The Transylvania Times -

Sheriff Explains Deputy Presence At Event


July 20, 2017

Editor’s Note: This is a follow-up article in response to a letter to the editor and questions concerning law enforcement presence on July 7 at Congressman Mark Meadows’ fundraiser at Hawg Wild Barbecue. Members of the local NAACP were also in attendance outside the fundraiser, voicing concerns about health care and other issues.

In a July 13 letter to the editor, Bill Livingston, of Brevard, asked what was “the purpose, tax dollar cost and who paid for the expense for the six-plus uniformed law enforcement officers” who were in attendance at the July 7 fundraiser for U.S. Rep. Mark Meadows at Hawg Wild Barbecue near the Pisgah National Forest entrance.

Transylvania County Sheriff David Mahoney said that the presence of law enforcement was for security, and the deputies who work for the county were already assigned that day and it was part of their normal course of duty. Mahoney said he hopes his deputies did assist in parking considering how busy the forest entrance can be.

“This is a matter of practice any time a state official visits,” said Mahoney. “We always have, and we always will (be there). We want to make sure it was a safe visit. It was primarily a security thing. The owners of Hawg Wild were concerned about parking, and they were open to the public on the other side of their restaurant. The entrance to the forest on a Friday in the summer can be crazy, so we wanted to keep residents and visitors safe.”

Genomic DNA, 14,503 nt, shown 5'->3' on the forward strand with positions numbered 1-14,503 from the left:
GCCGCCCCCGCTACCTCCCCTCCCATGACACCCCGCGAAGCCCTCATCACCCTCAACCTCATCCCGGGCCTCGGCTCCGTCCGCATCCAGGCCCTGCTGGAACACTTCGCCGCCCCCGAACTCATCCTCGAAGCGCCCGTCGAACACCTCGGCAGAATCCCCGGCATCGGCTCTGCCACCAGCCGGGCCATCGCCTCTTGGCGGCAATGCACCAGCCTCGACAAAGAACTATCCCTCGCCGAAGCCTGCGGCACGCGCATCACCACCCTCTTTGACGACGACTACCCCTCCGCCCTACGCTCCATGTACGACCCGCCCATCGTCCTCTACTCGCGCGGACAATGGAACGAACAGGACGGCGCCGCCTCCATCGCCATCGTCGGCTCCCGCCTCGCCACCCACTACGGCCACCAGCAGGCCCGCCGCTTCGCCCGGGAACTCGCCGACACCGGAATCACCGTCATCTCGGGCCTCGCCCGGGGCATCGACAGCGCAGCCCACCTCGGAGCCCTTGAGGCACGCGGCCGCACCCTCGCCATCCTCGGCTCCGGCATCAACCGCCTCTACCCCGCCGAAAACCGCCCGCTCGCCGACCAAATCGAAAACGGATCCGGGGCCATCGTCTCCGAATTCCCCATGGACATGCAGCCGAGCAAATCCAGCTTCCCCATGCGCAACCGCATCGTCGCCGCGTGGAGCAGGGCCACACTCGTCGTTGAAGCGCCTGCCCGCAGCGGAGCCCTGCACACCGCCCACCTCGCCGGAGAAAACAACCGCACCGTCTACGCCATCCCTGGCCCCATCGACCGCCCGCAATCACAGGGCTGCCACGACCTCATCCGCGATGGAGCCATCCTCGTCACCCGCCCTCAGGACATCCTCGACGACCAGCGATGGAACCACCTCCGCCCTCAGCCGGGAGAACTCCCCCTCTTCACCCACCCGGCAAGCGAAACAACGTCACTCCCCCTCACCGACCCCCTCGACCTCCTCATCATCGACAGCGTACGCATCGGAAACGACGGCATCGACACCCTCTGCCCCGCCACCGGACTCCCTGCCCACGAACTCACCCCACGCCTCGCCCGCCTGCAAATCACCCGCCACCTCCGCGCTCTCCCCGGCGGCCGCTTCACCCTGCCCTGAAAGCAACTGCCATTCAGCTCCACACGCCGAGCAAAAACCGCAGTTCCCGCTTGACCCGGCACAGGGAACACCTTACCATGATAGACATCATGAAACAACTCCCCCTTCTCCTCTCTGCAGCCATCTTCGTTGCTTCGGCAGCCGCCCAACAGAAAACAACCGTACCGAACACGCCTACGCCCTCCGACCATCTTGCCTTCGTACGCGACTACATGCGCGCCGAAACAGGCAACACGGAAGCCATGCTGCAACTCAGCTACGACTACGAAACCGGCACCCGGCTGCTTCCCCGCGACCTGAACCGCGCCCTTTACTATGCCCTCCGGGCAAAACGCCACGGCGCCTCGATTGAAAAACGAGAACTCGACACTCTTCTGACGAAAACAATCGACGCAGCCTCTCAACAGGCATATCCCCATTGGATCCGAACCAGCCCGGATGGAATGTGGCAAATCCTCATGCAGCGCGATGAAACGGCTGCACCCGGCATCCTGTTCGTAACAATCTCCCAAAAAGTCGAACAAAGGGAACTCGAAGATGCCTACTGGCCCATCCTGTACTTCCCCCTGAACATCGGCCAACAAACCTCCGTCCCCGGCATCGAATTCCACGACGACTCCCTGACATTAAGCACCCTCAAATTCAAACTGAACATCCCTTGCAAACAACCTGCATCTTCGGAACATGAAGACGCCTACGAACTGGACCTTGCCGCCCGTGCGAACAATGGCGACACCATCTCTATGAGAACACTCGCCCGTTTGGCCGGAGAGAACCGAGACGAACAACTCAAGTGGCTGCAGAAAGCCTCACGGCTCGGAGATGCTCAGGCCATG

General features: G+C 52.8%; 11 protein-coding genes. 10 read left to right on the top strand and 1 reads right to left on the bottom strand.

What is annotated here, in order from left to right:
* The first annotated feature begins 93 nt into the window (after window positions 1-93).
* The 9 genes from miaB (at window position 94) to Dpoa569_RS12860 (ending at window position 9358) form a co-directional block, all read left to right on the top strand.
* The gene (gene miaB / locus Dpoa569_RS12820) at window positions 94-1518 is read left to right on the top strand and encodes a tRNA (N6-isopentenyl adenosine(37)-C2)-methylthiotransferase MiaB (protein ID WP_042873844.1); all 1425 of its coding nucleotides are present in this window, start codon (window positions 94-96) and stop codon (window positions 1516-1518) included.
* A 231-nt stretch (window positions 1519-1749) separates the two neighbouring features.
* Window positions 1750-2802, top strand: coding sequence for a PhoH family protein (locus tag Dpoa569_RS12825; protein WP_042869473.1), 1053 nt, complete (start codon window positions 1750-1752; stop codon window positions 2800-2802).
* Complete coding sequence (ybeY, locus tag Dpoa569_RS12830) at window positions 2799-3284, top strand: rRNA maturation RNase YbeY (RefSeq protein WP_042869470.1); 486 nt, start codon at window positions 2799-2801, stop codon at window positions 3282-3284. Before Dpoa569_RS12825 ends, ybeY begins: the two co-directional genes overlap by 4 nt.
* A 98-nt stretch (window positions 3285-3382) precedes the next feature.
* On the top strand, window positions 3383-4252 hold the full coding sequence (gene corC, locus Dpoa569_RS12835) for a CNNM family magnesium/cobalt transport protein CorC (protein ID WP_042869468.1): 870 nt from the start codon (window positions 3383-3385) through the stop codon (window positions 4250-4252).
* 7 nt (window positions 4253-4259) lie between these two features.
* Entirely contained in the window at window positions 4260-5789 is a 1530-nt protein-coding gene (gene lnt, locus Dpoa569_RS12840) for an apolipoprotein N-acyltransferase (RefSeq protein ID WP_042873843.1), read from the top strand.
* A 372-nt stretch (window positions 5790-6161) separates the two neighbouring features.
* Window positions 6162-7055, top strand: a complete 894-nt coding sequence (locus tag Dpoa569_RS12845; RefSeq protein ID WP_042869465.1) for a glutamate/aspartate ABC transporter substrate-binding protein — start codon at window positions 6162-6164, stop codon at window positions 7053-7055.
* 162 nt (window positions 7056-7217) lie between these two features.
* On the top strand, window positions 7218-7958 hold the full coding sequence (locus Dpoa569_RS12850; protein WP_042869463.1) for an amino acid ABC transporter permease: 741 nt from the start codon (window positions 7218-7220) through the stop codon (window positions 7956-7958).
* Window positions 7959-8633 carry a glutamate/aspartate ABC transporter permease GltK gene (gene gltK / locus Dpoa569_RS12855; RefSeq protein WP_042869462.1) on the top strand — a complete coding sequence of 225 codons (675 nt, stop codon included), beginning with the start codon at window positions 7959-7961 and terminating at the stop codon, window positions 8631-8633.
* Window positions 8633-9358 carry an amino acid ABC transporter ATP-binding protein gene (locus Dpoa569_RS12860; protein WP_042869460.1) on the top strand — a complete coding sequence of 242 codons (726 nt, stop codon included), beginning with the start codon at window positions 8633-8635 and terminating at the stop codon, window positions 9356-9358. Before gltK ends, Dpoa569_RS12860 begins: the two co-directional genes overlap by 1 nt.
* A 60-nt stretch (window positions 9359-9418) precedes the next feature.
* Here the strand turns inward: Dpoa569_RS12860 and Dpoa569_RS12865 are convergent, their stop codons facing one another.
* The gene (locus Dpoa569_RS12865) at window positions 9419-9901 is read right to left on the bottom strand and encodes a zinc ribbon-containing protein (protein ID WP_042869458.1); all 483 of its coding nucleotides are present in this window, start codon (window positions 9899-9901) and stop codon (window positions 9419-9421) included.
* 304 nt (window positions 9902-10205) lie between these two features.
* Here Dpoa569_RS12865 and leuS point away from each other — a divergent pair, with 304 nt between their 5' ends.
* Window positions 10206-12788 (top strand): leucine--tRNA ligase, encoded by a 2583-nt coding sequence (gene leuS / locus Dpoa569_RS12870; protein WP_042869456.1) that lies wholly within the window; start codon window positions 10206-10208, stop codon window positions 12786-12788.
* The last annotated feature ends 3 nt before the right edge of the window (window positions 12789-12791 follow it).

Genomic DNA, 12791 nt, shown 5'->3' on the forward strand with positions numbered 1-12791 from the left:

Brevard Police Chief Phil Harris did not respond to emails or phone calls for this article before going to press.

Harris and Mahoney both attended the fundraiser. A member of the local NAACP, Jim Hardy, said during the July 7 protest that the presence of police bothered him.

“Just look at this police presence,” he said. “I believe it’s about more than directing traffic. This is just another example of the kind of authoritarian rule that this group (Republicans) represents.”

In a later interview, Kathleen Barnes, who chairs the local NAACP’s Political Action Committee, said she didn’t have any problem with law enforcement being there, and considering recent events in Washington, DC, said it was not unreasonable for them to be there.

“When people were leaving Hawg Wild there were three different instances where people wanted to confront us, and the police stopped them,” she said. “I didn’t have a problem, and I thought it was appropriate. They were ensuring traffic was flowing well, too, and the NAACP didn’t have any issues either. I was appreciative of the sheriff’s deputies who were stopping the people from coming across the street.”

Barnes said some people coming out of Hawg Wild were calling protestors “stupid,” while others were “flipping them off.”


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